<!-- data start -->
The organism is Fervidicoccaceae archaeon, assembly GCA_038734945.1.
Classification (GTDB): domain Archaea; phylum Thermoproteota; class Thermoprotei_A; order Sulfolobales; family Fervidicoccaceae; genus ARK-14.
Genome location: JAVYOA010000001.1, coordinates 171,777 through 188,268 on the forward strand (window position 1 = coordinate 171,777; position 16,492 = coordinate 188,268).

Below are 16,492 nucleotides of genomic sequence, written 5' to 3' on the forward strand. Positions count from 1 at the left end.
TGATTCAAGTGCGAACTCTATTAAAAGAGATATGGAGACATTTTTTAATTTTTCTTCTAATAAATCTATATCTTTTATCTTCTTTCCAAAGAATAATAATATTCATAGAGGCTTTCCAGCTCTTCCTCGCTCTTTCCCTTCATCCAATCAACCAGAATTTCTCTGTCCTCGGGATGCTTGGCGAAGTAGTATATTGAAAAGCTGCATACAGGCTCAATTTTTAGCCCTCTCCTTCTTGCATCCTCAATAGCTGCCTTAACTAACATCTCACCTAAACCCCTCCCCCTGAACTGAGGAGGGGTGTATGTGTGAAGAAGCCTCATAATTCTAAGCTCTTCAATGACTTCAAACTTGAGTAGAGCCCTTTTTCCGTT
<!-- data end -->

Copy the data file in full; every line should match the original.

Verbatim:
The organism is Fervidicoccaceae archaeon, assembly GCA_038734945.1.
Classification (GTDB): domain Archaea; phylum Thermoproteota; class Thermoprotei_A; order Sulfolobales; family Fervidicoccaceae; genus ARK-14.
Genome location: JAVYOA010000001.1, coordinates 171,777 through 188,268 on the forward strand (window position 1 = coordinate 171,777; position 16,492 = coordinate 188,268).

Below are 16,492 nucleotides of genomic sequence, written 5' to 3' on the forward strand. Positions count from 1 at the left end.
TGATTCAAGTGCGAACTCTATTAAAAGAGATATGGAGACATTTTTTAATTTTTCTTCTAATAAATCTATATCTTTTATCTTCTTTCCAAAGAATAATAATATTCATAGAGGCTTTCCAGCTCTTCCTCGCTCTTTCCCTTCATCCAATCAACCAGAATTTCTCTGTCCTCGGGATGCTTGGCGAAGTAGTATATTGAAAAGCTGCATACAGGCTCAATTTTTAGCCCTCTCCTTCTTGCATCCTCAATAGCTGCCTTAACTAACATCTCACCTAAACCCCTCCCCCTGAACTGAGGAGGGGTGTATGTGTGAAGAAGCCTCATAATTCTAAGCTCTTCAATGACTTCAAACTTGAGTAGAGCCCTTTTTCCGTT